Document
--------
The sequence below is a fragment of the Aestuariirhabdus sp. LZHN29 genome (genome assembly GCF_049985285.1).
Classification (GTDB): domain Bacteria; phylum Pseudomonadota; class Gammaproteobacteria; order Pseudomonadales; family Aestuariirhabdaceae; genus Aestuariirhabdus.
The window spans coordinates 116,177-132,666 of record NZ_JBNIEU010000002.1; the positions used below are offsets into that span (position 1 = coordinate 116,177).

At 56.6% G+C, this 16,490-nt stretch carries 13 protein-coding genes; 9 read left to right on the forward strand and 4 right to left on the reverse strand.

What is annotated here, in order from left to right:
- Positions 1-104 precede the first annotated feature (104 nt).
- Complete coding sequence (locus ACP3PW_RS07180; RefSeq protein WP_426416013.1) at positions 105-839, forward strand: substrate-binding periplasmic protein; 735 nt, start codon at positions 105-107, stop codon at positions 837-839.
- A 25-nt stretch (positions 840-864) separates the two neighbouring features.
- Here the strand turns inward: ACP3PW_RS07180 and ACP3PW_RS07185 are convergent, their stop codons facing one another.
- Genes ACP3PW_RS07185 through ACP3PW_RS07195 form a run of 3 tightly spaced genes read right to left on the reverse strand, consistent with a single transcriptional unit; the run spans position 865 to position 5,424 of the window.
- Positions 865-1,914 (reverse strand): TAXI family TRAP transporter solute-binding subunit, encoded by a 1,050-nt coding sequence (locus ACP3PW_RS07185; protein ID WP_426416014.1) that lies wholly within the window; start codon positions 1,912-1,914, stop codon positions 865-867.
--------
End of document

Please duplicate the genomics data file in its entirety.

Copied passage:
The sequence below is a fragment of the Aestuariirhabdus sp. LZHN29 genome (genome assembly GCF_049985285.1).
Classification (GTDB): domain Bacteria; phylum Pseudomonadota; class Gammaproteobacteria; order Pseudomonadales; family Aestuariirhabdaceae; genus Aestuariirhabdus.
The window spans coordinates 116,177-132,666 of record NZ_JBNIEU010000002.1; the positions used below are offsets into that span (position 1 = coordinate 116,177).

At 56.6% G+C, this 16,490-nt stretch carries 13 protein-coding genes; 9 read left to right on the forward strand and 4 right to left on the reverse strand.

What is annotated here, in order from left to right:
- Positions 1-104 precede the first annotated feature (104 nt).
- Complete coding sequence (locus ACP3PW_RS07180; RefSeq protein WP_426416013.1) at positions 105-839, forward strand: substrate-binding periplasmic protein; 735 nt, start codon at positions 105-107, stop codon at positions 837-839.
- A 25-nt stretch (positions 840-864) separates the two neighbouring features.
- Here the strand turns inward: ACP3PW_RS07180 and ACP3PW_RS07185 are convergent, their stop codons facing one another.
- Genes ACP3PW_RS07185 through ACP3PW_RS07195 form a run of 3 tightly spaced genes read right to left on the reverse strand, consistent with a single transcriptional unit; the run spans position 865 to position 5,424 of the window.
- Positions 865-1,914 (reverse strand): TAXI family TRAP transporter solute-binding subunit, encoded by a 1,050-nt coding sequence (locus ACP3PW_RS07185; protein ID WP_426416014.1) that lies wholly within the window; start codon positions 1,912-1,914, stop codon positions 865-867.